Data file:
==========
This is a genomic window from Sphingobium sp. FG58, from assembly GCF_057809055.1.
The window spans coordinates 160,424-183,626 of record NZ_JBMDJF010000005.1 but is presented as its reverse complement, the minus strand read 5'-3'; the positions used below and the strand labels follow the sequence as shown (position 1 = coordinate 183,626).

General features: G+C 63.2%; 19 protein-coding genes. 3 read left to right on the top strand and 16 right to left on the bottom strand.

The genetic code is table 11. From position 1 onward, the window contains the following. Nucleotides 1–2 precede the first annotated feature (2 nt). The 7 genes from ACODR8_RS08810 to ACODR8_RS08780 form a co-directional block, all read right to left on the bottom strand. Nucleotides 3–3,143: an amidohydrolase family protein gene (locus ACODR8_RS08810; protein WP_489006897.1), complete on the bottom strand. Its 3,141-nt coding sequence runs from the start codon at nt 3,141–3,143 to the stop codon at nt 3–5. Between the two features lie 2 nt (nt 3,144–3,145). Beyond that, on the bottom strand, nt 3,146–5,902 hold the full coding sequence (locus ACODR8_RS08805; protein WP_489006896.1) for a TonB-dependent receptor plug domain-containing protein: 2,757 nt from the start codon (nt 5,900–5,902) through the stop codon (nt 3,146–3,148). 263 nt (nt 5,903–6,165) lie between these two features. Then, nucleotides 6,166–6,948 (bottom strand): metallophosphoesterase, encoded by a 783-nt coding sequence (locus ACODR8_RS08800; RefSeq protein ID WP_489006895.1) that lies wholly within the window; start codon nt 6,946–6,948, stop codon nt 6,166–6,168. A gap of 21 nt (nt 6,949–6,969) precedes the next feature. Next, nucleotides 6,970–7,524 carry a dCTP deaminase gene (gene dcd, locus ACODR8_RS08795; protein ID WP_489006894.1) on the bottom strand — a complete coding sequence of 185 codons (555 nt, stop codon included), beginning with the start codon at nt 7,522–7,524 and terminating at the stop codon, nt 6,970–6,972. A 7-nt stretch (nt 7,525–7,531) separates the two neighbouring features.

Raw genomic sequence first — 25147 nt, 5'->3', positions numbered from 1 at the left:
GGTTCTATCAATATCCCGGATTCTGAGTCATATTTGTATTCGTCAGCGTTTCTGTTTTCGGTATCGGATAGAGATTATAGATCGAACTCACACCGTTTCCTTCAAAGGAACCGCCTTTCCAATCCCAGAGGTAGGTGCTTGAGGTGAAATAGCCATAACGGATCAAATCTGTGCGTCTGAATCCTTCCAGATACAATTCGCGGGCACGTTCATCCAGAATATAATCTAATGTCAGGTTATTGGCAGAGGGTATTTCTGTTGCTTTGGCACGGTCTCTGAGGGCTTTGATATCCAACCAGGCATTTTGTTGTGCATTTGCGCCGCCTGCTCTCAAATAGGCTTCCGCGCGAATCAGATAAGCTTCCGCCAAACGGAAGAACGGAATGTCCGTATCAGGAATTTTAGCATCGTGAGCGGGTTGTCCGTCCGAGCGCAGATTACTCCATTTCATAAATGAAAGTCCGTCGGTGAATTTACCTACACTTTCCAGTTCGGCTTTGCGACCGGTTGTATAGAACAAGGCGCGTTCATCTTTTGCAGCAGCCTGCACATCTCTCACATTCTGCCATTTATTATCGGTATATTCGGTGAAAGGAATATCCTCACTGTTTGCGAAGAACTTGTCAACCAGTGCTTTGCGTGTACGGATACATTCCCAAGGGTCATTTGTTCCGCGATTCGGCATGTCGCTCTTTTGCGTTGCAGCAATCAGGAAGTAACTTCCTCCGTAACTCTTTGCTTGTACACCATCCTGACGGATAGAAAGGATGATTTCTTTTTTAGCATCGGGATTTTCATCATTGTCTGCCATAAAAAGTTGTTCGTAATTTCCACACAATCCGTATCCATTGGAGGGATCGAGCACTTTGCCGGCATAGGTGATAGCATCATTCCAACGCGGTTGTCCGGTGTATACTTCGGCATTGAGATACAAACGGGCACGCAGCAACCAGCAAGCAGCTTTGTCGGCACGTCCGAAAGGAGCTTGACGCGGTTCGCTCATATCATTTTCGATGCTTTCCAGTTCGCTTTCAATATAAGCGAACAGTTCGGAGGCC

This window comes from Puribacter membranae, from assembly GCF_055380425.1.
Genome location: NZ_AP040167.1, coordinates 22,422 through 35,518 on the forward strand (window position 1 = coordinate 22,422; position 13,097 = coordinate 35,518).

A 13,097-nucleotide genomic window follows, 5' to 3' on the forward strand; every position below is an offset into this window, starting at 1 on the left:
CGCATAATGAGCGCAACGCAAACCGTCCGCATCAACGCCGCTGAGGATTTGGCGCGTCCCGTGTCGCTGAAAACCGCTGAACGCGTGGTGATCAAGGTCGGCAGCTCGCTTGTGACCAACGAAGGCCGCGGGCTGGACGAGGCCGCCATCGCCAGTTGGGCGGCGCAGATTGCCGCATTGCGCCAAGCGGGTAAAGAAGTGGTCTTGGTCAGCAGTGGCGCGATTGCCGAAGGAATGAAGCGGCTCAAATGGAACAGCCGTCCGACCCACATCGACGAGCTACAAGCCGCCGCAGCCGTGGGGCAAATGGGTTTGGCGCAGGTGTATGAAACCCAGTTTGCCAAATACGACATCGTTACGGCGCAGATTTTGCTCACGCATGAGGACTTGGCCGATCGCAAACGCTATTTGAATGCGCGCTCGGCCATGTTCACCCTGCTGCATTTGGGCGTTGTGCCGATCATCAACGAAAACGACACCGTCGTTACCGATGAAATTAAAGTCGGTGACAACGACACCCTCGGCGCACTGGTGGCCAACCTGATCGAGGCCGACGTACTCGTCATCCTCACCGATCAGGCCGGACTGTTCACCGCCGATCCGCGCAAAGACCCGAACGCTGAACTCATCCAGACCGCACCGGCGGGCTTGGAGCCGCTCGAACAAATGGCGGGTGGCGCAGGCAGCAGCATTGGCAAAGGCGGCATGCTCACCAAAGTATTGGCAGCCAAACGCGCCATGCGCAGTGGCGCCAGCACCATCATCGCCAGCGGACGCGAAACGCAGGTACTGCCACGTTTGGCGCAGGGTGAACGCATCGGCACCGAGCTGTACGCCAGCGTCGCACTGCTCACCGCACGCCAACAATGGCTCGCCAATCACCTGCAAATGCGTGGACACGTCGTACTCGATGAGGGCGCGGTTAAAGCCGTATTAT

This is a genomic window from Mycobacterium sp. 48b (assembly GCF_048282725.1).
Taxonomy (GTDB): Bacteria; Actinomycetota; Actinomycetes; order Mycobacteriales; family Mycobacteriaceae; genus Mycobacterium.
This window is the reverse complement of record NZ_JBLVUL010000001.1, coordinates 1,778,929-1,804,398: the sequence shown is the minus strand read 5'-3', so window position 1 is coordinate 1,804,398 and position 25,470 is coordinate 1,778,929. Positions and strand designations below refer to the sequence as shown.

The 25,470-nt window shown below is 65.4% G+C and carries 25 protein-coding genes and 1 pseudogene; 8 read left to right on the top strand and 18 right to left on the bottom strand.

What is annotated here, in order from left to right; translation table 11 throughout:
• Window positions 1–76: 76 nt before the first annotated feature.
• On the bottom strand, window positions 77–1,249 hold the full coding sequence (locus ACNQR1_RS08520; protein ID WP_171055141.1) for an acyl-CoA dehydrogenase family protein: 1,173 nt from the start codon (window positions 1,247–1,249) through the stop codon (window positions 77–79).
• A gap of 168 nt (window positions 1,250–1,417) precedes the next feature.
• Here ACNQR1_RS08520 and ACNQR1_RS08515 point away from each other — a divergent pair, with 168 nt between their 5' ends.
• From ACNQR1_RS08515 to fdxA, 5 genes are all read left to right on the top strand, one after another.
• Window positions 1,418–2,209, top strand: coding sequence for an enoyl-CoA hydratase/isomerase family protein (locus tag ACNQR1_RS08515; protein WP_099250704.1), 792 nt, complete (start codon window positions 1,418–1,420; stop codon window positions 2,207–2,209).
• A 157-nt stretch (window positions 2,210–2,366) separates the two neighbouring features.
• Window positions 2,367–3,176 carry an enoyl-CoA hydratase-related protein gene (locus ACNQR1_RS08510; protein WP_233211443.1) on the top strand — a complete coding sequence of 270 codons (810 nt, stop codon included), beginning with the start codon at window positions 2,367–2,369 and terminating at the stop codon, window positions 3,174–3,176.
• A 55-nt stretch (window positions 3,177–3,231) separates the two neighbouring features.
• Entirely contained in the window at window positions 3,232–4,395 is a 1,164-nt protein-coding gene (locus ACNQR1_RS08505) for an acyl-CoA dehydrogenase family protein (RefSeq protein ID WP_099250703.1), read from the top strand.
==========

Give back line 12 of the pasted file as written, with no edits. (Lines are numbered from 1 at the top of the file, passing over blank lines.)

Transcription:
Taxonomy (GTDB): Bacteria; Actinomycetota; Actinomycetes; order Mycobacteriales; family Mycobacteriaceae; genus Mycobacterium.